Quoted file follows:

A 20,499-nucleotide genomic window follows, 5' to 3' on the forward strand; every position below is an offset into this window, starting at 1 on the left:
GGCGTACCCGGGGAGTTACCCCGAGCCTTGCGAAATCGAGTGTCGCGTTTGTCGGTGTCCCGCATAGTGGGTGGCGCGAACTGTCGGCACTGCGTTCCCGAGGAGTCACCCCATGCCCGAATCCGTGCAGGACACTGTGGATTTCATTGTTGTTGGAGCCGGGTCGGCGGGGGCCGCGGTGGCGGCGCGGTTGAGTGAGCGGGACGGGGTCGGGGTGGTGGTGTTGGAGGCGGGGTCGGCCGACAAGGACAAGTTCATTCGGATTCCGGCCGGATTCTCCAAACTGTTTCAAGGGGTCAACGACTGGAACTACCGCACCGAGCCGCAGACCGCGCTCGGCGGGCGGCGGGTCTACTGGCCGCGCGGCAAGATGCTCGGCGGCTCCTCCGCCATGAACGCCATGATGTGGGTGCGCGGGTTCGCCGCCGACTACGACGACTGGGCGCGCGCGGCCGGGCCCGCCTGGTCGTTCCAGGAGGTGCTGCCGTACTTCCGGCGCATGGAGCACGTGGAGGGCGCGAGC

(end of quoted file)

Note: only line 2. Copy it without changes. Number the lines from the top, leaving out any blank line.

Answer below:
GGCGTACCCGGGGAGTTACCCCGAGCCTTGCGAAATCGAGTGTCGCGTTTGTCGGTGTCCCGCATAGTGGGTGGCGCGAACTGTCGGCACTGCGTTCCCGAGGAGTCACCCCATGCCCGAATCCGTGCAGGACACTGTGGATTTCATTGTTGTTGGAGCCGGGTCGGCGGGGGCCGCGGTGGCGGCGCGGTTGAGTGAGCGGGACGGGGTCGGGGTGGTGGTGTTGGAGGCGGGGTCGGCCGACAAGGACAAGTTCATTCGGATTCCGGCCGGATTCTCCAAACTGTTTCAAGGGGTCAACGACTGGAACTACCGCACCGAGCCGCAGACCGCGCTCGGCGGGCGGCGGGTCTACTGGCCGCGCGGCAAGATGCTCGGCGGCTCCTCCGCCATGAACGCCATGATGTGGGTGCGCGGGTTCGCCGCCGACTACGACGACTGGGCGCGCGCGGCCGGGCCCGCCTGGTCGTTCCAGGAGGTGCTGCCGTACTTCCGGCGCATGGAGCACGTGGAGGGCGCGAGC